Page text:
'We know that they've got some similar concerns,' Wilson said.

Recent indictments of eight more Minnesota Somalis on terror-related charges were announced, bringing the total charged to 14. Six men from Minnesota have been killed in fighting in Somalia.

Motives for going

The reasons why some young Somalis are returning to join Al-Shabaab are complex and ever changing, counterterrorism experts say.

Documents recently filed in federal court in Minneapolis indicate the first wave of Twin Cities men to leave for Somalia in December 2007 was inspired by the occupation of their homeland by Somalia's archrivals -- the Ethiopians. Some saw themselves as patriots.

James Ostgard, an attorney representing a local Somali who has pleaded guilty to terror-related charges, has said that the sales pitch used on young Somalis who left after mid-2008 likely changed.

By spring 2008, Al-Shabaab controlled much of the country and was designated by the U.S. State Department as a terrorist organization with ties to Al-Qaida. By late 2008, the Ethiopians were pulling out.

Still, young Somalis from the Twin Cities and around the world were heading back to the war zone. That fall, investigators discovered that Somalis from the United States were carrying out acts unrelated to driving out Ethiopians.

Foremost was the October 2008 suicide bombing by Shirwa Ahmed, 26, of Minneapolis, who drove a truck bomb into an intelligence headquarters in the port town of Bosasso, part of coordinated attacks that killed 20 people.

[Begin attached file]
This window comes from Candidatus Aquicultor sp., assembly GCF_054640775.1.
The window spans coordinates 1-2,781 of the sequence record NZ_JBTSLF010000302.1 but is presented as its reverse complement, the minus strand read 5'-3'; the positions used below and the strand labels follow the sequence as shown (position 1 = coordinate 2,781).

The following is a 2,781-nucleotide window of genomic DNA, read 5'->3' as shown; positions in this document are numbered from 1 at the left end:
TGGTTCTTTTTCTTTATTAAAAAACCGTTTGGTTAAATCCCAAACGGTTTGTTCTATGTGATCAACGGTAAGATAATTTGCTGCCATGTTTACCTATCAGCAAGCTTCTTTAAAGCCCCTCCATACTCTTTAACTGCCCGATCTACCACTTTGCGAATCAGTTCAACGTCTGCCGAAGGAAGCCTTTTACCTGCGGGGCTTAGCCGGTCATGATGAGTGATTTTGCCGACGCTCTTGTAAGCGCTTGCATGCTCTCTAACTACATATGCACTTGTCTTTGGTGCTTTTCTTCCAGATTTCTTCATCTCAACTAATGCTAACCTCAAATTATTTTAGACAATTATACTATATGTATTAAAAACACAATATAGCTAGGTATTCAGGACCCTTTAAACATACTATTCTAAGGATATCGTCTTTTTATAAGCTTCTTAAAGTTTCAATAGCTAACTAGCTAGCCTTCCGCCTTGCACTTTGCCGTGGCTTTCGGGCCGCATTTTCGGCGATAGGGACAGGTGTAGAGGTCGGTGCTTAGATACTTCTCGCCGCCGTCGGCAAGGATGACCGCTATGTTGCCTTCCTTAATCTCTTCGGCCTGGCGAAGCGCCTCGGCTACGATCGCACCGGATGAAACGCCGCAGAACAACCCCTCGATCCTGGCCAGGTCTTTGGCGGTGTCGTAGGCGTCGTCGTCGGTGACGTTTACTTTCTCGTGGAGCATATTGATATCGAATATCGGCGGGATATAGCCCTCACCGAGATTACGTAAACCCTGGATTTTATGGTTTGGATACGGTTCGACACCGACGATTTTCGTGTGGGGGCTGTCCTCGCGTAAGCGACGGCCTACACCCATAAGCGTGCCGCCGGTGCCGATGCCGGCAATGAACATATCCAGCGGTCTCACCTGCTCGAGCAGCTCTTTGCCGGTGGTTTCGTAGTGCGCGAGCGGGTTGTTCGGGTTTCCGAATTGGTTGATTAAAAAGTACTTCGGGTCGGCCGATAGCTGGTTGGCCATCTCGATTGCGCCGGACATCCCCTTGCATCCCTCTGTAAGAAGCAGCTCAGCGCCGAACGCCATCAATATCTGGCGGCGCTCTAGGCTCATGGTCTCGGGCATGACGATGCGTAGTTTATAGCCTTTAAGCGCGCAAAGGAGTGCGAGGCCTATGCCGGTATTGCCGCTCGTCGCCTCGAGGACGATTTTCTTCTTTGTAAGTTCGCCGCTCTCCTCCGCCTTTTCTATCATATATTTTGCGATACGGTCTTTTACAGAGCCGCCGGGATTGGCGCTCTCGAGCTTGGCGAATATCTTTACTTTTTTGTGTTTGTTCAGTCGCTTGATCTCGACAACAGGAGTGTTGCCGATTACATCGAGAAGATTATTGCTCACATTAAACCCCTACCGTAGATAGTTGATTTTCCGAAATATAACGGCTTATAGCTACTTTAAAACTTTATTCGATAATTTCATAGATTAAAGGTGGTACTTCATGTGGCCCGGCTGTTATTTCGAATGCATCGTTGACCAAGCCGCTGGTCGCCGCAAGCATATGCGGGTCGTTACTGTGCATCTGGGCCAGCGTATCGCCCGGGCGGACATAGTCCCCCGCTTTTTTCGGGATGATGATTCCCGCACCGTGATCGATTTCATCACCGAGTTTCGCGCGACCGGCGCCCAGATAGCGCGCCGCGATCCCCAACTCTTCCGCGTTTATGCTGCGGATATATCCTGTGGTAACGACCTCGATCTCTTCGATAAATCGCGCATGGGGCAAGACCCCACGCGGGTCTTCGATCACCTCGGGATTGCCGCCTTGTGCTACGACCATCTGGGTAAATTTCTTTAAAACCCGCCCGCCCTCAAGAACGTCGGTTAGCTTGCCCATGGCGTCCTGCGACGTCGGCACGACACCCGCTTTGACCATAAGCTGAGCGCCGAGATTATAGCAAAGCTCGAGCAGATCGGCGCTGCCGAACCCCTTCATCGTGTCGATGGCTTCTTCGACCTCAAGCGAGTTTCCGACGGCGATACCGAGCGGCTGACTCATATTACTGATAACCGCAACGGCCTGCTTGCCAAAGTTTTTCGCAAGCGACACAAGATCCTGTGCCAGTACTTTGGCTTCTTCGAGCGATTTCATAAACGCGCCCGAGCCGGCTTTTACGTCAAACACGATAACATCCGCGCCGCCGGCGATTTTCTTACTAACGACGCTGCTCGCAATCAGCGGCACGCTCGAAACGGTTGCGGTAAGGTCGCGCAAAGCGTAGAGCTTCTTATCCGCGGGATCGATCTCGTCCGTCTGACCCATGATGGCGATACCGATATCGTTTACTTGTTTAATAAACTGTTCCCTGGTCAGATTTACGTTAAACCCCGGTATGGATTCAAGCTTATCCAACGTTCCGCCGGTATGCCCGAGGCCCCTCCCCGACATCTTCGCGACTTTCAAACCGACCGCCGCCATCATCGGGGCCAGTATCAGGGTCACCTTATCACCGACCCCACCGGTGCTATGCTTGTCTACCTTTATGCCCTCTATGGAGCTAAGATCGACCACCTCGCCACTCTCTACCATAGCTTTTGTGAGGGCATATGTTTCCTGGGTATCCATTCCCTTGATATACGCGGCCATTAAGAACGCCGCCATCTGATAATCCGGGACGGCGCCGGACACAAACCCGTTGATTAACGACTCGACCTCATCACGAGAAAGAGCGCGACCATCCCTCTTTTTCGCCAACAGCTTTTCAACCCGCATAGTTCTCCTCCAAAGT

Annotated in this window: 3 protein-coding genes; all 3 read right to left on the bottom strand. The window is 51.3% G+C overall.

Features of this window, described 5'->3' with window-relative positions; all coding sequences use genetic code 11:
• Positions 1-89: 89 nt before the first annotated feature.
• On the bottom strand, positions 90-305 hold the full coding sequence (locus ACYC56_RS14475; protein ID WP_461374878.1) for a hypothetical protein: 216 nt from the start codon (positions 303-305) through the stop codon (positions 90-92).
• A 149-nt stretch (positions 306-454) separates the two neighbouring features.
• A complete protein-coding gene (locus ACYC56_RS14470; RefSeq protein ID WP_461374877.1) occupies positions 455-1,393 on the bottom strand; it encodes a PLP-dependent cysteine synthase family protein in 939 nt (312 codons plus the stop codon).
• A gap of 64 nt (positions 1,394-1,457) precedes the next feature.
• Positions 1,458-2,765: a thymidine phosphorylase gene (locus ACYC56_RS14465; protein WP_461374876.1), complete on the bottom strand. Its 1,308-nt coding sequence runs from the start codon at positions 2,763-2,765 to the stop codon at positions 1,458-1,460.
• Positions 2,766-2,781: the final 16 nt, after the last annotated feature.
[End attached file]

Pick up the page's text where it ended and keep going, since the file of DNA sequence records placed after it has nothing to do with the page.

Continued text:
To counterterrorism experts, it was evidence that motives had expanded beyond the fight with Ethiopians. Recruiters knew it, too, Hoffman said.

'The people recruiting them are skilled at this, and they will use the messages they think will be most effective and they are going to tailor those messages to different people,' he said. 'It may be patriotic motives, it may be some purpose in life [the recruit is] not finding otherwise. It may be rebels with a cause. A good recruiter will identify whatever will work with that person.'

After Ahmed's death, he added, 'it became jihad and not patriotism. Even if people went over for patriotic motives, once you get involved in suicide attacks, this goes beyond patriotism or hatred toward Ethiopians.'

Ken Menkhaus, a Somalia expert at Davidson College in North Carolina, agrees: 'To the extent people are still being recruited to Shabaab from other countries, I think they'd be more likely now than pre-March of 2008 to have fairly strong pro-Al-Qaida leanings, because that is how Shabaab has branded itself in the past year.'

Not over yet

Somali immigrants have been returning to the homeland ever since civil war erupted nearly 20 years ago. Some go to see family, others to conduct business, relatively few to train to fight with Al-Shabaab.

'In the eyes of true Somalis, Al-Shabaab doesn't have much legitimacy,' said Cawo Samatar, a Somali sociology professor at the University of Minnesota who has studied the Somali diaspora. 'They terrorize people. And they terrorize Somalis more than they terrorize anybody else. ... So it's very difficult to grasp what would convince a young man in Toronto or Ottawa or Minneapolis, for that matter, to go and fight.'

Hoffman suspects the flow of Somalis to fight for jihad may have been slowed -- but not stopped -- by recent revelations about their fate there.

'I was amazed after all the attention focused on Somali-Americans going over there that someone still had the temerity to sneak people out' of Toronto, he said. 'I don't think it's over yet.'

12-02-2009, 01:53 PM
Thanks REWHBLCAIN for the suggestion. Well see what could be done.

12-03-2009, 03:34 AM
Thanks REWHBLCAIN for the suggestion. Well see what could be done.

Ya it's so not PC every place you turn.